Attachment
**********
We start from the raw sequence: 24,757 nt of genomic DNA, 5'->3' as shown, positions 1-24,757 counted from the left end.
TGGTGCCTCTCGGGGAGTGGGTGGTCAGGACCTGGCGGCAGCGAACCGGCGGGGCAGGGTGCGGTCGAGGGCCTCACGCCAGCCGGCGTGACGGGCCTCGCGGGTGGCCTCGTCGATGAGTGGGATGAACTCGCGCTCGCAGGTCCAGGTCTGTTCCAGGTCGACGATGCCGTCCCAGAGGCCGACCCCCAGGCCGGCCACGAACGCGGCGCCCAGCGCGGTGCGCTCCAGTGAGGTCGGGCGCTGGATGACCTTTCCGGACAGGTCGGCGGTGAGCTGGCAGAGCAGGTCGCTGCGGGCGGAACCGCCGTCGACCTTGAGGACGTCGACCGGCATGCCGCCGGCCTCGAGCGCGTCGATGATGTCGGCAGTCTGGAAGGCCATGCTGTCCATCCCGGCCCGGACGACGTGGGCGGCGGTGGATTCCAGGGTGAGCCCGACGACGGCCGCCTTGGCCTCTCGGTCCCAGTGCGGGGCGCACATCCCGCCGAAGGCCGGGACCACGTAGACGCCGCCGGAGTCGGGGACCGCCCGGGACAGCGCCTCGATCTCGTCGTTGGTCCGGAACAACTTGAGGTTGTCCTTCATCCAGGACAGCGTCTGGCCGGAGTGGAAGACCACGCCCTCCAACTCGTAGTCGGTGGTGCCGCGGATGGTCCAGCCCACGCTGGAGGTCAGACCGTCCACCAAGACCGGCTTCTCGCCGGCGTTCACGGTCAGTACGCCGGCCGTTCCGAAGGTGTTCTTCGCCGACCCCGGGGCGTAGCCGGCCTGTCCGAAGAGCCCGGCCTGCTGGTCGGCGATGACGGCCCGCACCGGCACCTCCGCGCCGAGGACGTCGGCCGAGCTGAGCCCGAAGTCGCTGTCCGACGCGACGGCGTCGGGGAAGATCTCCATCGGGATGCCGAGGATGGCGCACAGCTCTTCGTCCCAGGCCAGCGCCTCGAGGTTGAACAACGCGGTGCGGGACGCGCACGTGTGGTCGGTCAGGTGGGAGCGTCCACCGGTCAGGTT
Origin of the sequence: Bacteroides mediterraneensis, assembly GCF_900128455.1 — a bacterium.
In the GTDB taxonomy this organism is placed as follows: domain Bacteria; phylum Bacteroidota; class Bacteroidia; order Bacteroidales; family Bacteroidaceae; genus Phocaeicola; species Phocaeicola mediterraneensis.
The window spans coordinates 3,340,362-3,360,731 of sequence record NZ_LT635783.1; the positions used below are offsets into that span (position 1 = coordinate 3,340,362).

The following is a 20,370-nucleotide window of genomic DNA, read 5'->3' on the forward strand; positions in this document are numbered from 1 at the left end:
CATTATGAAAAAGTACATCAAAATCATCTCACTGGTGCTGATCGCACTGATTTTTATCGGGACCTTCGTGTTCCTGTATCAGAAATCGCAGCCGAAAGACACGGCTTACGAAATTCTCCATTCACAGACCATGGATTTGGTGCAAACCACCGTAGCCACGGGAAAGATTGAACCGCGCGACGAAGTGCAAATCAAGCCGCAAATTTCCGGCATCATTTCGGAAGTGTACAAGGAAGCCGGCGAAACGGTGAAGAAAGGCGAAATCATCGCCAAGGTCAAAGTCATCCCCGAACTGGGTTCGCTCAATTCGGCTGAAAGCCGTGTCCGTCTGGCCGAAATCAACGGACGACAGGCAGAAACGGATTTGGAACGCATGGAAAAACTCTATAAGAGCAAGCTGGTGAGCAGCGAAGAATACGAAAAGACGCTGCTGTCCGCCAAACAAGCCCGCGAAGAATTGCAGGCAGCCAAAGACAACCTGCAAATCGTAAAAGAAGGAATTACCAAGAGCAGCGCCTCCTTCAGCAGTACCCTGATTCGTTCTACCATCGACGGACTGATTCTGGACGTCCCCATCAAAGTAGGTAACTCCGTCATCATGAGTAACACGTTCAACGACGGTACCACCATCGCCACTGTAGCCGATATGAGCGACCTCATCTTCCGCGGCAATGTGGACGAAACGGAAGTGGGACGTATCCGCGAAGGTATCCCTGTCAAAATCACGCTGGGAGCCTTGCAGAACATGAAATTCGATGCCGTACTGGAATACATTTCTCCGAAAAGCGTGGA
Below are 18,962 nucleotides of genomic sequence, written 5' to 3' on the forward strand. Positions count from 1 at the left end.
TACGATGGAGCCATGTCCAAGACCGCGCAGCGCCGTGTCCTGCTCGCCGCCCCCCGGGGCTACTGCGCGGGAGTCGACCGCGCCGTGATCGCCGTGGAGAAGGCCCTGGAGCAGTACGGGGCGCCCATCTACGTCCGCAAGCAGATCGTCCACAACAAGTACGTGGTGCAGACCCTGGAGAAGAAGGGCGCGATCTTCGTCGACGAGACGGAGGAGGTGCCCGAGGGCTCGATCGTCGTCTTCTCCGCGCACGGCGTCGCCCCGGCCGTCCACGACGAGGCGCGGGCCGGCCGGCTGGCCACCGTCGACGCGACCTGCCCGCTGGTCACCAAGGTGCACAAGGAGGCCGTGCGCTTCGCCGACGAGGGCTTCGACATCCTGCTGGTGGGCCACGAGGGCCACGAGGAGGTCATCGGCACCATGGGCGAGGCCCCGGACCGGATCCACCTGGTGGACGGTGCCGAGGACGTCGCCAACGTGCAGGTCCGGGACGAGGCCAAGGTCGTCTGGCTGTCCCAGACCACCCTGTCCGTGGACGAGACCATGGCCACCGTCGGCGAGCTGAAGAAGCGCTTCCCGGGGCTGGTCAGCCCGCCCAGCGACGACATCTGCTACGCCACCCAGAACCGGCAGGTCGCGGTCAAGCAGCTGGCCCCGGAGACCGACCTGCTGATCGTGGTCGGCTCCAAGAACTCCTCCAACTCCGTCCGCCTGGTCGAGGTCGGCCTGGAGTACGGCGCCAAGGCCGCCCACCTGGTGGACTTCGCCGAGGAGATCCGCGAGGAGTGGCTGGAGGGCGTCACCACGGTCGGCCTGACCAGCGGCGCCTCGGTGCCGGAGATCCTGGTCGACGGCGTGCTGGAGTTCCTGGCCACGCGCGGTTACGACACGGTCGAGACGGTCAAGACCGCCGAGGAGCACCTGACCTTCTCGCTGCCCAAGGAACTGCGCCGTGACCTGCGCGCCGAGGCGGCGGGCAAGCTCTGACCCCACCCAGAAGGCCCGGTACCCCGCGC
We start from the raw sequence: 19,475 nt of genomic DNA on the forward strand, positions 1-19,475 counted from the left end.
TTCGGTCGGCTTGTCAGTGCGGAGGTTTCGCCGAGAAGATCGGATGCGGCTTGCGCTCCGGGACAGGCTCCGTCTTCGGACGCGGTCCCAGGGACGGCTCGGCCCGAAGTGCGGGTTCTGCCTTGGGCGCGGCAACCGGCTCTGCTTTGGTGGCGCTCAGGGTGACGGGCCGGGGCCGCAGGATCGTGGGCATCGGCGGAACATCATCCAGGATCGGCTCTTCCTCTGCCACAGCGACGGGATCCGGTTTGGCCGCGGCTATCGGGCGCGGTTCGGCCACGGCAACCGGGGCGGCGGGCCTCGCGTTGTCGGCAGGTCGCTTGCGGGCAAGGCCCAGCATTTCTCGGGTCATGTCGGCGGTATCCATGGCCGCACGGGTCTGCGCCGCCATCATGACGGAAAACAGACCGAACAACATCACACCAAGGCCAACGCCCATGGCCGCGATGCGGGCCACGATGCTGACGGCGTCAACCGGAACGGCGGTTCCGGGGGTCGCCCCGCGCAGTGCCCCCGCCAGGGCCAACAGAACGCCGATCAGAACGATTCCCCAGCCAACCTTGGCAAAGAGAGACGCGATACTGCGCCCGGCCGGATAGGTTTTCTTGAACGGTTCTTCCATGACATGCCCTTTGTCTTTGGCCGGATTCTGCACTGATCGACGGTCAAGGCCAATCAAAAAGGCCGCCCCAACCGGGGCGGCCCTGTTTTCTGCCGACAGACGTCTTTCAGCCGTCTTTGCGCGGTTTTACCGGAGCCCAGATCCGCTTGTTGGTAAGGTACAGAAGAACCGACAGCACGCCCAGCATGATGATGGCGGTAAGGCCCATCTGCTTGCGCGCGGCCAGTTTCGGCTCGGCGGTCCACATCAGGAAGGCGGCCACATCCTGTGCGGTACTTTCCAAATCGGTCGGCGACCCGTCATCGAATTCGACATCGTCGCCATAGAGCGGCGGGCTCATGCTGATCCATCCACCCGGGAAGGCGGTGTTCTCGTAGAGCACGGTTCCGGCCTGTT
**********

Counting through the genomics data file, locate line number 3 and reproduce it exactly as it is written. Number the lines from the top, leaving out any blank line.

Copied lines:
Origin of the sequence: Bacteroides mediterraneensis, assembly GCF_900128455.1 — a bacterium.